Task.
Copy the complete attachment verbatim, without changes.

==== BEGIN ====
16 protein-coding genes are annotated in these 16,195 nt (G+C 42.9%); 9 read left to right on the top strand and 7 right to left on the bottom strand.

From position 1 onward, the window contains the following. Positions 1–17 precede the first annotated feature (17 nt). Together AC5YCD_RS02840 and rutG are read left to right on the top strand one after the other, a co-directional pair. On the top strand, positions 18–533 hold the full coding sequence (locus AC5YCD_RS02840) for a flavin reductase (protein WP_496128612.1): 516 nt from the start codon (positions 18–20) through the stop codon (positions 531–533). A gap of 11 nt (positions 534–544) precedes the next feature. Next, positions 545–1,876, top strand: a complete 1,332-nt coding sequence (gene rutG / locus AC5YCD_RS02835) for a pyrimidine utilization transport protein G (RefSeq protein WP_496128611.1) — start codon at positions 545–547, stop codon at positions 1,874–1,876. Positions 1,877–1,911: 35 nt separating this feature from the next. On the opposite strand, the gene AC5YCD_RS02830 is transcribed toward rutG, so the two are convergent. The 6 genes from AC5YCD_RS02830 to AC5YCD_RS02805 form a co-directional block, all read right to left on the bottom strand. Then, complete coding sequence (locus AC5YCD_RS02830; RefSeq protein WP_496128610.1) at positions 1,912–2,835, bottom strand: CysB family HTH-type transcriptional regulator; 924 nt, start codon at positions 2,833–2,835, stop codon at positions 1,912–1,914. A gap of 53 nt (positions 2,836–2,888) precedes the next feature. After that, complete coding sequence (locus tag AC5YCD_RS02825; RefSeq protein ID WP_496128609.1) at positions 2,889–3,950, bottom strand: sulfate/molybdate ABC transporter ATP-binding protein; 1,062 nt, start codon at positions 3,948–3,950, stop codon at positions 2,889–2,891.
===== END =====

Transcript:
16 protein-coding genes are annotated in these 16,195 nt (G+C 42.9%); 9 read left to right on the top strand and 7 right to left on the bottom strand.

From position 1 onward, the window contains the following. Positions 1–17 precede the first annotated feature (17 nt). Together AC5YCD_RS02840 and rutG are read left to right on the top strand one after the other, a co-directional pair. On the top strand, positions 18–533 hold the full coding sequence (locus AC5YCD_RS02840) for a flavin reductase (protein WP_496128612.1): 516 nt from the start codon (positions 18–20) through the stop codon (positions 531–533). A gap of 11 nt (positions 534–544) precedes the next feature. Next, positions 545–1,876, top strand: a complete 1,332-nt coding sequence (gene rutG / locus AC5YCD_RS02835) for a pyrimidine utilization transport protein G (RefSeq protein WP_496128611.1) — start codon at positions 545–547, stop codon at positions 1,874–1,876. Positions 1,877–1,911: 35 nt separating this feature from the next. On the opposite strand, the gene AC5YCD_RS02830 is transcribed toward rutG, so the two are convergent. The 6 genes from AC5YCD_RS02830 to AC5YCD_RS02805 form a co-directional block, all read right to left on the bottom strand. Then, complete coding sequence (locus AC5YCD_RS02830; RefSeq protein WP_496128610.1) at positions 1,912–2,835, bottom strand: CysB family HTH-type transcriptional regulator; 924 nt, start codon at positions 2,833–2,835, stop codon at positions 1,912–1,914. A gap of 53 nt (positions 2,836–2,888) precedes the next feature. After that, complete coding sequence (locus tag AC5YCD_RS02825; RefSeq protein ID WP_496128609.1) at positions 2,889–3,950, bottom strand: sulfate/molybdate ABC transporter ATP-binding protein; 1,062 nt, start codon at positions 3,948–3,950, stop codon at positions 2,889–2,891.